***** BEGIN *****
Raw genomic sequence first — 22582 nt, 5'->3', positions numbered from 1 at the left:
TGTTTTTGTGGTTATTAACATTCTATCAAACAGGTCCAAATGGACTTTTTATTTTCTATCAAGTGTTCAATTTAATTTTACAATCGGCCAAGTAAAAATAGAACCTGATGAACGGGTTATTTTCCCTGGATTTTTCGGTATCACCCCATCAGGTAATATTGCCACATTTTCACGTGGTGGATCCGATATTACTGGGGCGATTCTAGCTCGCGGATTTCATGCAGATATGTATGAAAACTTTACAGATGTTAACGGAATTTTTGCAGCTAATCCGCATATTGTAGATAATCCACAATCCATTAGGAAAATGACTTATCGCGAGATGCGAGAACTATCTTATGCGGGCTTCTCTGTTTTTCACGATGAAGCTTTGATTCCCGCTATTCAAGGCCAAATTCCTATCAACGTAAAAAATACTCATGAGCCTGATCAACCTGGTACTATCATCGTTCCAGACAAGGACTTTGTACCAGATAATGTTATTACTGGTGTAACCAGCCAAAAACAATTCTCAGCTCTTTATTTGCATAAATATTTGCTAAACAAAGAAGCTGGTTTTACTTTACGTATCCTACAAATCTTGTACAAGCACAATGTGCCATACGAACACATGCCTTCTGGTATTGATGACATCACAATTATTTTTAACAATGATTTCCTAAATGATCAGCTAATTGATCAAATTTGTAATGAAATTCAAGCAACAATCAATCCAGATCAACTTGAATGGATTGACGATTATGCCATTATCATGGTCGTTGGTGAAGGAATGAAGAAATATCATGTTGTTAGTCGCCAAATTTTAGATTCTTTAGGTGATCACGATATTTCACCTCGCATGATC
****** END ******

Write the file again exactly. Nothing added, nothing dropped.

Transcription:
Raw genomic sequence first — 22582 nt, 5'->3', positions numbered from 1 at the left:
TGTTTTTGTGGTTATTAACATTCTATCAAACAGGTCCAAATGGACTTTTTATTTTCTATCAAGTGTTCAATTTAATTTTACAATCGGCCAAGTAAAAATAGAACCTGATGAACGGGTTATTTTCCCTGGATTTTTCGGTATCACCCCATCAGGTAATATTGCCACATTTTCACGTGGTGGATCCGATATTACTGGGGCGATTCTAGCTCGCGGATTTCATGCAGATATGTATGAAAACTTTACAGATGTTAACGGAATTTTTGCAGCTAATCCGCATATTGTAGATAATCCACAATCCATTAGGAAAATGACTTATCGCGAGATGCGAGAACTATCTTATGCGGGCTTCTCTGTTTTTCACGATGAAGCTTTGATTCCCGCTATTCAAGGCCAAATTCCTATCAACGTAAAAAATACTCATGAGCCTGATCAACCTGGTACTATCATCGTTCCAGACAAGGACTTTGTACCAGATAATGTTATTACTGGTGTAACCAGCCAAAAACAATTCTCAGCTCTTTATTTGCATAAATATTTGCTAAACAAAGAAGCTGGTTTTACTTTACGTATCCTACAAATCTTGTACAAGCACAATGTGCCATACGAACACATGCCTTCTGGTATTGATGACATCACAATTATTTTTAACAATGATTTCCTAAATGATCAGCTAATTGATCAAATTTGTAATGAAATTCAAGCAACAATCAATCCAGATCAACTTGAATGGATTGACGATTATGCCATTATCATGGTCGTTGGTGAAGGAATGAAGAAATATCATGTTGTTAGTCGCCAAATTTTAGATTCTTTAGGTGATCACGATATTTCACCTCGCATGATC